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Shown below is a partial list of radioactive minerals which can be found in nature.

Uraninite (combined UO2and UO3; 50-85 percent U308). Uraninite is a naturally occurring uranium oxide with cubic or octahedral crystal form. It has a specific gravity of 8-10.5 (iron = 7.85), a grayish-black color sometimes with a greenish cast and a hardness of 5-6, about the same as steel. Its streak3 is black. Its most widespread occurrence is in pegmatites , in which it is found in small amounts, throughout the world. However, it is also an important constituent of nearly all important primary deposits, occurring closely associated with its massive variety, pitchblende.

Davidite (rare earth-iron-titanium oxide; 7-10 percent U3O8). Davidite is a dark brown to black mineral with a glassy to submetallic luster. It has about the same hardness as pitchblende (5-6) and is somewhat lighter in weight (specific gravity, 4.5). It occurs most commonly in angular, irregular masses, sometimes with crystal outlines, but never in round, botryoidal shapes like pitchblende. When it is exposed to weathering, a thin yellow-green coating of carnotite or tyuyamunite may form on its surface.

A general term for a mixture of  secondary uranium minerals like the ones listed below is Gummite. 

Carnotite (K20*2UO3*V2O5*nH20; 50-55 percent U3O8). Carnotite, a potassium uranium vanadate, is the most important of the secondary uranium ore minerals. It is a lemon-yellow mineral with an earthy luster, a yellow streak, and a specific gravity of about 4. It occurs most commonly in soft; powdery aggregates of finely crystalline material or in thin films or stains on rocks or other minerals.

Tyuyamunite (CaO*2UO3 *V2O5*nH20; 48-55 percent U3O8).Tyuyamunite is closely related to carnotite as indicated by the chemical formula, which is the same except that calcium substitutes for the potassium of carnotite. The physical properties of tyuyamunite are the same except for a slightly more greenish color than carnotite and, in some cases, a very weak yellow-green fluorescence not found in carnotite.

Torbernite and Meta-torbernite (CuO*2UO3 *P2O5* nH20; 60 percent U3O8) . Torbernite and meta-torbernite are hydrous copper uranium phosphates, the only difference between the two being the number of water molecules present; their physical properties are identical. They have a bright emerald color, a pearly luster, hardness of 2-2 1/2 (about the same as the fingernail), and specific gravity of about 3.5 (a little heavier than quartz). They occur in flat, square, translucent crystals which usually fluoresce with a faint green color.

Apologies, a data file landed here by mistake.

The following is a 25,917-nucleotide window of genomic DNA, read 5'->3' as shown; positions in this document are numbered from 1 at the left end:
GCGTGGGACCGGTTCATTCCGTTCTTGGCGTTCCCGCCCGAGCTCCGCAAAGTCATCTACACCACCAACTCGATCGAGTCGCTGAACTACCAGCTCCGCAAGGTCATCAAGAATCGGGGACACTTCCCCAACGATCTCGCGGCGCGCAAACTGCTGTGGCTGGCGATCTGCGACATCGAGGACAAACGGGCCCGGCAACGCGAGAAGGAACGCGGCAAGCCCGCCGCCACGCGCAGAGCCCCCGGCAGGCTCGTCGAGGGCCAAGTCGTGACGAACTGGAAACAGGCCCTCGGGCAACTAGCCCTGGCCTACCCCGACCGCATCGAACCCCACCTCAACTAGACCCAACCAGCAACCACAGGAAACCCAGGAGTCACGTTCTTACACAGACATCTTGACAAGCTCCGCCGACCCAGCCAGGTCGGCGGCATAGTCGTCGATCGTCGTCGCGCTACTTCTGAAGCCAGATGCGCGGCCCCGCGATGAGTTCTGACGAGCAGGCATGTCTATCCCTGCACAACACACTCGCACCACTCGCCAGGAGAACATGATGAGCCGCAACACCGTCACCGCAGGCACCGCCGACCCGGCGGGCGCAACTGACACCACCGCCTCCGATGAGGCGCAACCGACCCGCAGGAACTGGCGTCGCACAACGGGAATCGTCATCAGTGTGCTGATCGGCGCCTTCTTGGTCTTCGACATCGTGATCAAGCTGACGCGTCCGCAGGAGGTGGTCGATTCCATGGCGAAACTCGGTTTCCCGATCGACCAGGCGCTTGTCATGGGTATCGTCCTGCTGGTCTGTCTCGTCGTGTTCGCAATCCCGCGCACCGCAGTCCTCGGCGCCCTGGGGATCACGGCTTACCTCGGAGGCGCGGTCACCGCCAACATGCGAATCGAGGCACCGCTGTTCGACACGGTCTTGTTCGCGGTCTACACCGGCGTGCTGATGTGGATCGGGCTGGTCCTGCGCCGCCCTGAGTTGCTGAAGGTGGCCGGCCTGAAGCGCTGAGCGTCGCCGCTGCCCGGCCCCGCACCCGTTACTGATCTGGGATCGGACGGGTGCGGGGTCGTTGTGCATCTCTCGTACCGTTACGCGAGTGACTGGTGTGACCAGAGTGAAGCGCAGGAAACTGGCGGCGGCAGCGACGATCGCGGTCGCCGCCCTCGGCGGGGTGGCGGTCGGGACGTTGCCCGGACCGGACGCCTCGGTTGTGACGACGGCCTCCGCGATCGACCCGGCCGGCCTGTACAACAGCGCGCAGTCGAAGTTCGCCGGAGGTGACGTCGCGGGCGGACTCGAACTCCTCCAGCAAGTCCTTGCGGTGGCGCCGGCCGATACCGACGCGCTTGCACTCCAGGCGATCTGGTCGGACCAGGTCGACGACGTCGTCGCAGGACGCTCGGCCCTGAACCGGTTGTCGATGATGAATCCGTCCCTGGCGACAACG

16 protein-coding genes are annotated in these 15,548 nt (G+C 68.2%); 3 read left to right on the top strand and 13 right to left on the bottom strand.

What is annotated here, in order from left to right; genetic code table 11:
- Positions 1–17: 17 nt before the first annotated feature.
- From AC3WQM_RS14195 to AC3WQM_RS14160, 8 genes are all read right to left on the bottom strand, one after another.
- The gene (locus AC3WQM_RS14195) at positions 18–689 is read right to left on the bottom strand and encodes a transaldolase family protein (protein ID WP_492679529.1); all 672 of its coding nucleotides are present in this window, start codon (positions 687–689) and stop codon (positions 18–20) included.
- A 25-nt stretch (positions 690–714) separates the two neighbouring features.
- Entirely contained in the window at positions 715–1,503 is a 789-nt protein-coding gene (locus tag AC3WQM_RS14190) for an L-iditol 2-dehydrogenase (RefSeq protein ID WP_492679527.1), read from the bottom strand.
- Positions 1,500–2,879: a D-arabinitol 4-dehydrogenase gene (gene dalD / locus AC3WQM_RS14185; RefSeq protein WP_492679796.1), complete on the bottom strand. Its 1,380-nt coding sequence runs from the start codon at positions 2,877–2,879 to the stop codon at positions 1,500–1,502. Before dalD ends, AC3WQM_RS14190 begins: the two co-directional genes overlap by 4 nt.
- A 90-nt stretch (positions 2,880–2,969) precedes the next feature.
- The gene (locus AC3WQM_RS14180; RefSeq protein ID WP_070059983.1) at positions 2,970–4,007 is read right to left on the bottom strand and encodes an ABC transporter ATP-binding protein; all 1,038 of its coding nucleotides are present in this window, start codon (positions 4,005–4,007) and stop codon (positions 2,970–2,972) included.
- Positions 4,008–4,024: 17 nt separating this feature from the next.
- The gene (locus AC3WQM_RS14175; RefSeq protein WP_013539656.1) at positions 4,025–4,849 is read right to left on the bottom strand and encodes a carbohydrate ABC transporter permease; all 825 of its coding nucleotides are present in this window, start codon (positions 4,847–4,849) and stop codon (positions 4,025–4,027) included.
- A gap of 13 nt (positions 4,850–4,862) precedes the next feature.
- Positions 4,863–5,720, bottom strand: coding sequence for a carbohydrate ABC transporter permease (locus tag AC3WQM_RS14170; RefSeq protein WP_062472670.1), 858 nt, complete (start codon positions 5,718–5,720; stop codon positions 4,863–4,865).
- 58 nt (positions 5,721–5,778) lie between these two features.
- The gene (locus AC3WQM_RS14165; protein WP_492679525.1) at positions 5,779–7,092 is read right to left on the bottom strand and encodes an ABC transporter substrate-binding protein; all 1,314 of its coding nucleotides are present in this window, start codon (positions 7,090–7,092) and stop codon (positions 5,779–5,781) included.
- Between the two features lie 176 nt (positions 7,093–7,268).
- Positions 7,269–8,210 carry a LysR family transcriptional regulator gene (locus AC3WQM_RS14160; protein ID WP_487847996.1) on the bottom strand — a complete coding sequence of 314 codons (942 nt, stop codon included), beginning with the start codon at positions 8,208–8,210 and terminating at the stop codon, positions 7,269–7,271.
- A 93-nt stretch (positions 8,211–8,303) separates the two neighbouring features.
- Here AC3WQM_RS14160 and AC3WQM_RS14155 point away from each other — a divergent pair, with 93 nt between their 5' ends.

Autunite and Meta-autunite (CaO*2UO3* P2O5* nH2O; 60 percent U308. Reference to the chemical formula will show that these two minerals have the same composition as torbernite, with calcium substituting for copper. Because of this similarity, they are commonly found together, the proportion of torbernite being dependent upon the amount of copper available to the uranium-bearing solutions. In some instances, where copper is completely lacking, only autunite or meta-autunite is formed.

Uranophane (CaO*2UO3*2SiO2*6H2O; 65 percent U308 Uranophane is a hydrated calcium uranium silicate containing silica in place of the phosphate of autunite. It is slightly lighter in color and somewhat heavier than autunite (specific gravity 3.85) and has a different crystalline form; it may occur as stains or coatings without apparent crystal form or as finely flbrous or radiating crystal aggregates.

Schroeckingerite [NaCa3 (UO2) (CO3)3(SO4)F*1OH20; 30 percent U308]. Schroeckingerite is a complex hydrated sulfate, carbonate, and fluoride of calcium, sodium, and uranium. It has a yellow to greenish-yellow color with a pearly luster, a bright yellow-green fluorescence. It occurs as globular coatings on rock fracture surfaces or as small rounded masses composed of aggregates of flaky crystals distributed through soft rocks or soil.

There are a number other fairly radioactive minerals. Some of these minerals contain rare earths in addition to uranium and thorium. Rare earths minerals are those minerals which may contain cerium, dysprosium, erbium, europium, gadolinium, holmium, lanthanium, lutetium, neodymium, praseodymium, samarium, terbium, niobium, and thulium. Here is a partial list of other radioactive  minerals:

Monazite, Euxenite, Allanite, Samarskite, Bastnasite Cerite, Polycrase, Betafite, Pyrochlore, and Thorite. 











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